5. Whether there will be a realistic opportunity for the non-relocating parent to maintain a visitation schedule that will adequately foster and preserve the parental relationship between the child and the non-relocating parent if permission to relocate is granted
  6. Any other factor necessary to assist the court in determining whether to grant permission to relocate.
  7. Lastly, the parent requesting the relocation has the burden of proving that relocating with the child is in the best interest of the child.

Can Grandparents or Third-Parties Seek Custody?

It is possible for grandparents and other third parties to petition for rights of visitation with, or even seek custody of, children. The statutes governing such cases are linked below.

What is the Parental Preference Doctrine?

Child custody litigation can be between a natural parent or parents and third parties, such as relatives who have physically cared for a child, or foster parents. Nevada has adopted the “parental preference” doctrine, which presumptively favors a natural parent, even if a “better” placement for the child or children arguably exists. The doctrine arises in initial custody contests between natural parents whose rights have not been terminated, and any third parties who seek custody of a child. It is generally inapplicable after a third party has already been granted court-approved custodial rights.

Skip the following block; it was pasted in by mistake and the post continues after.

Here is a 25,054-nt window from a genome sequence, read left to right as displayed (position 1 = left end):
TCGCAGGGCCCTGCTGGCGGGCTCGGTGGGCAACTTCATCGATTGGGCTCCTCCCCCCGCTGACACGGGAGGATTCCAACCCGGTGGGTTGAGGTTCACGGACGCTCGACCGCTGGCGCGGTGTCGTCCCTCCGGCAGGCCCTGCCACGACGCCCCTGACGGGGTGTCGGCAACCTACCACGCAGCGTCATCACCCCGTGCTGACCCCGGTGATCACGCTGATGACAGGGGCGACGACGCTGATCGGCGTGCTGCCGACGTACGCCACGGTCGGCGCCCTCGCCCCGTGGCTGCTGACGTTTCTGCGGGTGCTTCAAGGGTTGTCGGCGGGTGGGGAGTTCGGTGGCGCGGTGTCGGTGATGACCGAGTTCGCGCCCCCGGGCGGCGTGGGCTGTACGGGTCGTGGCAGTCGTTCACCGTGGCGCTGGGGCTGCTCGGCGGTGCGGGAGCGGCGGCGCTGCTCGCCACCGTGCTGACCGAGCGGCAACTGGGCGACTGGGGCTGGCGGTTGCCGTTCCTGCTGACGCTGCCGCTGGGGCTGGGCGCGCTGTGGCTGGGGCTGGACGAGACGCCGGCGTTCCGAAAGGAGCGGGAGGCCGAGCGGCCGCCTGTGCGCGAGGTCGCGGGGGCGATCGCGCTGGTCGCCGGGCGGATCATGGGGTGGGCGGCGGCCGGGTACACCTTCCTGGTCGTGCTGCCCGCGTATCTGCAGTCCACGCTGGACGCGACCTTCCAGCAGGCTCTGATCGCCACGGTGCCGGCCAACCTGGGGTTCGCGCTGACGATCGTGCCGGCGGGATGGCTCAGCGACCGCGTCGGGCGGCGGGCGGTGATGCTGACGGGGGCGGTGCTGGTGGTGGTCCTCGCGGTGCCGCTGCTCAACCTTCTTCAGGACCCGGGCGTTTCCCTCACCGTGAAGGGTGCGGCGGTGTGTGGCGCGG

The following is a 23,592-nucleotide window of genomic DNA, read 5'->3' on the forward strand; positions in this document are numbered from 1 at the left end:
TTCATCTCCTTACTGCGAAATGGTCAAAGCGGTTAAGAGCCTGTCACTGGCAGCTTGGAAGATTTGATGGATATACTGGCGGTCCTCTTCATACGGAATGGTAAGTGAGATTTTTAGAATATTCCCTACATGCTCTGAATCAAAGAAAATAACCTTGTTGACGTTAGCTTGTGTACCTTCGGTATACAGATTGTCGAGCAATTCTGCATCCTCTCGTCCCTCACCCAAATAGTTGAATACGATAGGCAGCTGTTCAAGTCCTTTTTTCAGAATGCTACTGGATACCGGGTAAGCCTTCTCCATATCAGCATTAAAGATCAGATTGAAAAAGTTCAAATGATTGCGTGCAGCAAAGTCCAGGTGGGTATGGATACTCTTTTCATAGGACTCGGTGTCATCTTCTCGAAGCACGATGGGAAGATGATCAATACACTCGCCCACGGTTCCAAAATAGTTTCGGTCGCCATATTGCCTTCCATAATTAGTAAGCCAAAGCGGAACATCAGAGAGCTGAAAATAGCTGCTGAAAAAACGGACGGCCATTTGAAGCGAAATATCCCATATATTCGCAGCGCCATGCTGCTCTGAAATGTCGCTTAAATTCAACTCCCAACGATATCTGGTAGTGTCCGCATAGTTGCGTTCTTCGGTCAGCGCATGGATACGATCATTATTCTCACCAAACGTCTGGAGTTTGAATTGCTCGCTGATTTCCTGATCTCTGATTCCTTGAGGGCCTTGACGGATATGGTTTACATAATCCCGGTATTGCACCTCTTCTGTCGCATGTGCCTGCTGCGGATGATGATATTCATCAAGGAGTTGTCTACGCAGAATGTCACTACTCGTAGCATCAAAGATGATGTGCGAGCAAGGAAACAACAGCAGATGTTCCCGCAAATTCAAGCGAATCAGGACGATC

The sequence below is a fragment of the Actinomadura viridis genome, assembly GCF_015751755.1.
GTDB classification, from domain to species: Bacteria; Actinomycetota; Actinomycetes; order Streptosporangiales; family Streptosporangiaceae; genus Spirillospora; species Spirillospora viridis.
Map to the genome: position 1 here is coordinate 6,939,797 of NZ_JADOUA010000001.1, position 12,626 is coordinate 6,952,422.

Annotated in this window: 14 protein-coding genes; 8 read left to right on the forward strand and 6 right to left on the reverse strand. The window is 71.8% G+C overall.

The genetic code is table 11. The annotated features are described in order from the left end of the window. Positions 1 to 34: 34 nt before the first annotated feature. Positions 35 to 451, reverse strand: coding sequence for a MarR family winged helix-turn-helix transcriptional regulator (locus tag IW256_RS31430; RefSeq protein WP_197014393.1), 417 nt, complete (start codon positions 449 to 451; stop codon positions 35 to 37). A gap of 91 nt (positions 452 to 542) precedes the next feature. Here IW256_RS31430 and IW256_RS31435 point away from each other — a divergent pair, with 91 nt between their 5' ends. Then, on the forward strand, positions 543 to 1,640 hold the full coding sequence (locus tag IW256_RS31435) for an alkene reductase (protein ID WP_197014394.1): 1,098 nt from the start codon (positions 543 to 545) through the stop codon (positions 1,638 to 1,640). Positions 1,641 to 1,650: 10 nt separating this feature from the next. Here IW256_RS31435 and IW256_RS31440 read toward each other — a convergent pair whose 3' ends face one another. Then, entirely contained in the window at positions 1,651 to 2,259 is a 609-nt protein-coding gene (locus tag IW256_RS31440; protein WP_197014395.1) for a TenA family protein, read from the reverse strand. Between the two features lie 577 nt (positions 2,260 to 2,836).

Can a Custody Order be Modified?

Child custody and visitation orders are never truly “final,” in that they can be modified any time until the child is emancipated. The standard of proof required to change custody depends on whether the prior order was for joint physical custody. Usually, once a fact or issue has been litigated regarding custody, and an order has been entered, that fact or issue cannot be raised in any later motion concerning child custody.

What Rules Govern Child Custody?

Special rules govern which State has jurisdiction to decide questions of child custody; when the parents live in different States; or the child has lived in a State for less than six months.

In 2003, Nevada updated its version of the uniform law to the newer “Uniform Child Custody Jurisdiction and Enforcement Act,” or “UCCJEA.” An international treaty commonly called the “Hague Convention” and a federal law called the “International Child Abduction Remedies Act” or “ICARA,” governs international cases where a child has been removed from or retained in one country to another.

judge's gavel on a pile of books

Common Child Custody Issues We Assist